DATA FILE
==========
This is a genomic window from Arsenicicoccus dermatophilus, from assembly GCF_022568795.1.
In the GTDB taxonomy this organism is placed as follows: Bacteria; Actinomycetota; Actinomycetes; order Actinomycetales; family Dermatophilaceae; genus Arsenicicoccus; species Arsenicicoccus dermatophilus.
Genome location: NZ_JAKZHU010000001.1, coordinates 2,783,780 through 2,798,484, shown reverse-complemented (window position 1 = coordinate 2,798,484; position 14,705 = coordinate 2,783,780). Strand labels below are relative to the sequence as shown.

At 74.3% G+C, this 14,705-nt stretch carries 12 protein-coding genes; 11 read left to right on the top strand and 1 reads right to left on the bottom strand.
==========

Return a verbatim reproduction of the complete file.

This is a genomic window from Arsenicicoccus dermatophilus, from assembly GCF_022568795.1.
In the GTDB taxonomy this organism is placed as follows: Bacteria; Actinomycetota; Actinomycetes; order Actinomycetales; family Dermatophilaceae; genus Arsenicicoccus; species Arsenicicoccus dermatophilus.
Genome location: NZ_JAKZHU010000001.1, coordinates 2,783,780 through 2,798,484, shown reverse-complemented (window position 1 = coordinate 2,798,484; position 14,705 = coordinate 2,783,780). Strand labels below are relative to the sequence as shown.

At 74.3% G+C, this 14,705-nt stretch carries 12 protein-coding genes; 11 read left to right on the top strand and 1 reads right to left on the bottom strand.